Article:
Perhaps the most famous luxury yacht after Brittanie, the Christina O, went on the market a couple of weeks ago, but so far, no takers. If the 325 foot vessel, built by Canadian Vickers in 1943 and designed by Caesar Pinnau could talk, it would be a best seller. Present at the D-Day landings, the yacht was later converted into one of the most opulent of its time by Greek shipping magnate Aristotle Onassis, who spent the equivalent of £30 million (HK$355 million) fitting it out with some of the most over-the-top interiors imaginable.
On the market with specialist agent Edmiston, she has18 staterooms, onyx pillars, bar handles made from whale teeth, an original Renoir, a spa, and a helipad. No one ever accused Onassis of having too much taste.
After his lavish conversion, he hosted the world’s A list celebrities of the late 1950s on board, throwing legendary parties. Marilyn Monroe, Elizabeth Taylor, Richard Burton, John Paul Getty and Eva Peron all stayed on the yacht.
John F Kennedy famously first met Winston Churchill on the Christina O, then Onassis married his widow Jackie. And in 1956, the fairytale wedding reception of Princess Grace and Prince Rainier of Monaco was held on board.
It was also the stage for many of the dramas of Onassis’s tempestuous romance with Maria Callas, as the Christina O cruised around Europe. He left the boat to his unhappy daughter Christina, who in turn passed it to the Greek government as a Presidential yacht. The last official owner was the late businessman Pavlos Papanikolaou.
Since then the Christina O has been searching for a role. It has recently been moored in London’s Canary Wharf, in the South Quay, where visitors could dine in the restaurant or use it for business meetings at £500 (HK$5,913) a time, the Daily Telegraph reported.
Edmiston claims she can still accommodate 36 guests in 18 "staterooms". There's the Onassis suite, complete with a Renoir, and original Baccarat crystal light fittings. The swimming pool can be raised up to become a dance floor.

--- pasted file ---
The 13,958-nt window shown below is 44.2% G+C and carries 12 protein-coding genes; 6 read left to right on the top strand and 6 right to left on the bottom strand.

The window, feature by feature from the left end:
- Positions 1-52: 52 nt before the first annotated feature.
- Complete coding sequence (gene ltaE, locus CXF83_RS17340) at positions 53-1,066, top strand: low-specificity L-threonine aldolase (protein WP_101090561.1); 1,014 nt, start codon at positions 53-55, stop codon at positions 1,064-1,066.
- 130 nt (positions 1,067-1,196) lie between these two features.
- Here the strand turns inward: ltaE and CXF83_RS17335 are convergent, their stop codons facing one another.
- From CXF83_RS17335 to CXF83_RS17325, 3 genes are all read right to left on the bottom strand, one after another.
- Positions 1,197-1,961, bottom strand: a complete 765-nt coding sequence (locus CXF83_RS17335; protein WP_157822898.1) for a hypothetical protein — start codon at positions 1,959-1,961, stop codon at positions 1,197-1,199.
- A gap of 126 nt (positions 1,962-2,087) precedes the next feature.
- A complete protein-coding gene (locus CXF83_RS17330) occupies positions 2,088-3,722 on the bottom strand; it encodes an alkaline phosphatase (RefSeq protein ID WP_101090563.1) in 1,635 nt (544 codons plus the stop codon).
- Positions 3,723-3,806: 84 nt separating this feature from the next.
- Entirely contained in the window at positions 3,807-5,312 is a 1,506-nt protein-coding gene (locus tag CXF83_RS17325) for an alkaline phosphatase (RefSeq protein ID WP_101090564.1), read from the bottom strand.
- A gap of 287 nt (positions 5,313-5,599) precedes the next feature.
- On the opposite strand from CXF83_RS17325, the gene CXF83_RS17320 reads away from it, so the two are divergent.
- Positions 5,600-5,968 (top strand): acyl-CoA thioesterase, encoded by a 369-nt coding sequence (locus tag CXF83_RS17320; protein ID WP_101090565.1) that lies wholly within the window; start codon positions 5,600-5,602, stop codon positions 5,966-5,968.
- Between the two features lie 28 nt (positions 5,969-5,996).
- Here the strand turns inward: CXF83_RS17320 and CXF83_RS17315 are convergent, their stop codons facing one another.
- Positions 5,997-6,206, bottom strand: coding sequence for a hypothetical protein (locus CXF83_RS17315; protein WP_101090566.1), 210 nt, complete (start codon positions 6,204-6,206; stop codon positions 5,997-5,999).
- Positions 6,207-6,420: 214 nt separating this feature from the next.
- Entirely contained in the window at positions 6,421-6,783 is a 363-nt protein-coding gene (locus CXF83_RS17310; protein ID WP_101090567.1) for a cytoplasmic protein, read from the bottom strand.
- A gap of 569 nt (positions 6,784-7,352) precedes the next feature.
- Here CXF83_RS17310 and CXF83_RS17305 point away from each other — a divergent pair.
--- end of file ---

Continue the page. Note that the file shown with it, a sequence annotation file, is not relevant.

Onassis famously stored live lobsters in the pool for his exclusive dinners.
Nicholas Edmiston, Edmiston chairman, said: "Aristotle Onassis saw Christina O as a powerful symbol of his growing business empire.
"It really was the last word in opulence and many personalities were attracted by its ability to offer them some privacy, not just by its magnificence."
But there’s no word on a buyer for the Christina O yet. It could take months as there is a very limited market for this kind of ship. “I have a mate who did stay on her and it is spectacular, but the operating costs are probably crippling,” said a well-connected former shipbroker. “As you can imagine, the major buyers for a yacht this size are going to be mainly Russian and Chinese and they tend to want 'new', so it really needs someone who appreciates its history.”
But sadly, he added, the Greek government doesn’t have enough money to empty the bins, let alone buy it as a symbol of Greece's domination of the sea and one of the more interesting chapters in its modern history. “Ari Onassis was probably the most famous Greek in the world, even if his fleet was only a tenth of the size of YK Pao's!”
While it would be nice to see the Christina O in Asia, its rightful place would seem to be Greece. The Greeks usually object loudly to their historic treasures ending up in foreign hands. Wouldn't the best option be for the Onassis Foundation or the Greek Shipowners’ Association to buy it back and use it to travel the world promoting Greek heritage, culture, exports and tourism?